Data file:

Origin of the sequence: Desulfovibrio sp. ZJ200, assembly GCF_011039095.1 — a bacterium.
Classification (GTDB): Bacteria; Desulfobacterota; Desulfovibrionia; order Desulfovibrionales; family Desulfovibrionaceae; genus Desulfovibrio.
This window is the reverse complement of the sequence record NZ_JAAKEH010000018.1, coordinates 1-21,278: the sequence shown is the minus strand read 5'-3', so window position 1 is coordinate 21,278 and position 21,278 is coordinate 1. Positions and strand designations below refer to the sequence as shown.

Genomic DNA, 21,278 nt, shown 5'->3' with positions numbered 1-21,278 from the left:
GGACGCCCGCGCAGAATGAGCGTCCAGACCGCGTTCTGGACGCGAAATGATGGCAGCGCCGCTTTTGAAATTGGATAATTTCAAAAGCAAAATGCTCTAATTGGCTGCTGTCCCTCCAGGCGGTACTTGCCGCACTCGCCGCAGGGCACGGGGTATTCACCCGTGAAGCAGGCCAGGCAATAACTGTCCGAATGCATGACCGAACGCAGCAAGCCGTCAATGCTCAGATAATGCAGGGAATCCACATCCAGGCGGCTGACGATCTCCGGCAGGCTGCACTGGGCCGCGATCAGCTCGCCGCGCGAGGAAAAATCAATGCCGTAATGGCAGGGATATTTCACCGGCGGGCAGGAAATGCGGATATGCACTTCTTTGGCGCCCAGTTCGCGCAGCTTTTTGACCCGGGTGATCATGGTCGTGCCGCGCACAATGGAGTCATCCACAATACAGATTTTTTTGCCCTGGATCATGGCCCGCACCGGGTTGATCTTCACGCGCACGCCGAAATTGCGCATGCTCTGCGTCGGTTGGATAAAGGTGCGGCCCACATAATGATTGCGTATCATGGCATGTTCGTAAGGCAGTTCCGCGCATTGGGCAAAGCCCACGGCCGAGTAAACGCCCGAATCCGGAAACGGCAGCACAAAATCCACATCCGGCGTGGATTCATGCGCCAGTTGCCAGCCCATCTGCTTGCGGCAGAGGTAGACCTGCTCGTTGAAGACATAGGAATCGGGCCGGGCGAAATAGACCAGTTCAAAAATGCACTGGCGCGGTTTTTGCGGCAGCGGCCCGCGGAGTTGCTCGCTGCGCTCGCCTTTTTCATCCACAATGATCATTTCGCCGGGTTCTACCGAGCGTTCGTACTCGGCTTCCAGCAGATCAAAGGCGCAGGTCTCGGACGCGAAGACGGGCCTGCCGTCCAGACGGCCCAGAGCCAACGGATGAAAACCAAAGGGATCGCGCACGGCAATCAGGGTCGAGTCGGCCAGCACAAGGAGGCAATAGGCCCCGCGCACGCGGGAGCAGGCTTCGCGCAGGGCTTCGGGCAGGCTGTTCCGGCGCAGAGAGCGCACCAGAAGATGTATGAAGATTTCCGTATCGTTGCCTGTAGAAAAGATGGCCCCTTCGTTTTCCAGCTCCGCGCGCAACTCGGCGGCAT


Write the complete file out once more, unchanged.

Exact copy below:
Origin of the sequence: Desulfovibrio sp. ZJ200, assembly GCF_011039095.1 — a bacterium.
Classification (GTDB): Bacteria; Desulfobacterota; Desulfovibrionia; order Desulfovibrionales; family Desulfovibrionaceae; genus Desulfovibrio.
This window is the reverse complement of the sequence record NZ_JAAKEH010000018.1, coordinates 1-21,278: the sequence shown is the minus strand read 5'-3', so window position 1 is coordinate 21,278 and position 21,278 is coordinate 1. Positions and strand designations below refer to the sequence as shown.

Genomic DNA, 21,278 nt, shown 5'->3' with positions numbered 1-21,278 from the left:
GGACGCCCGCGCAGAATGAGCGTCCAGACCGCGTTCTGGACGCGAAATGATGGCAGCGCCGCTTTTGAAATTGGATAATTTCAAAAGCAAAATGCTCTAATTGGCTGCTGTCCCTCCAGGCGGTACTTGCCGCACTCGCCGCAGGGCACGGGGTATTCACCCGTGAAGCAGGCCAGGCAATAACTGTCCGAATGCATGACCGAACGCAGCAAGCCGTCAATGCTCAGATAATGCAGGGAATCCACATCCAGGCGGCTGACGATCTCCGGCAGGCTGCACTGGGCCGCGATCAGCTCGCCGCGCGAGGAAAAATCAATGCCGTAATGGCAGGGATATTTCACCGGCGGGCAGGAAATGCGGATATGCACTTCTTTGGCGCCCAGTTCGCGCAGCTTTTTGACCCGGGTGATCATGGTCGTGCCGCGCACAATGGAGTCATCCACAATACAGATTTTTTTGCCCTGGATCATGGCCCGCACCGGGTTGATCTTCACGCGCACGCCGAAATTGCGCATGCTCTGCGTCGGTTGGATAAAGGTGCGGCCCACATAATGATTGCGTATCATGGCATGTTCGTAAGGCAGTTCCGCGCATTGGGCAAAGCCCACGGCCGAGTAAACGCCCGAATCCGGAAACGGCAGCACAAAATCCACATCCGGCGTGGATTCATGCGCCAGTTGCCAGCCCATCTGCTTGCGGCAGAGGTAGACCTGCTCGTTGAAGACATAGGAATCGGGCCGGGCGAAATAGACCAGTTCAAAAATGCACTGGCGCGGTTTTTGCGGCAGCGGCCCGCGGAGTTGCTCGCTGCGCTCGCCTTTTTCATCCACAATGATCATTTCGCCGGGTTCTACCGAGCGTTCGTACTCGGCTTCCAGCAGATCAAAGGCGCAGGTCTCGGACGCGAAGACGGGCCTGCCGTCCAGACGGCCCAGAGCCAACGGATGAAAACCAAAGGGATCGCGCACGGCAATCAGGGTCGAGTCGGCCAGCACAAGGAGGCAATAGGCCCCGCGCACGCGGGAGCAGGCTTCGCGCAGGGCTTCGGGCAGGCTGTTCCGGCGCAGAGAGCGCACCAGAAGATGTATGAAGATTTCCGTATCGTTGCCTGTAGAAAAGATGGCCCCTTCGTTTTCCAGCTCCGCGCGCAACTCGGCGGCAT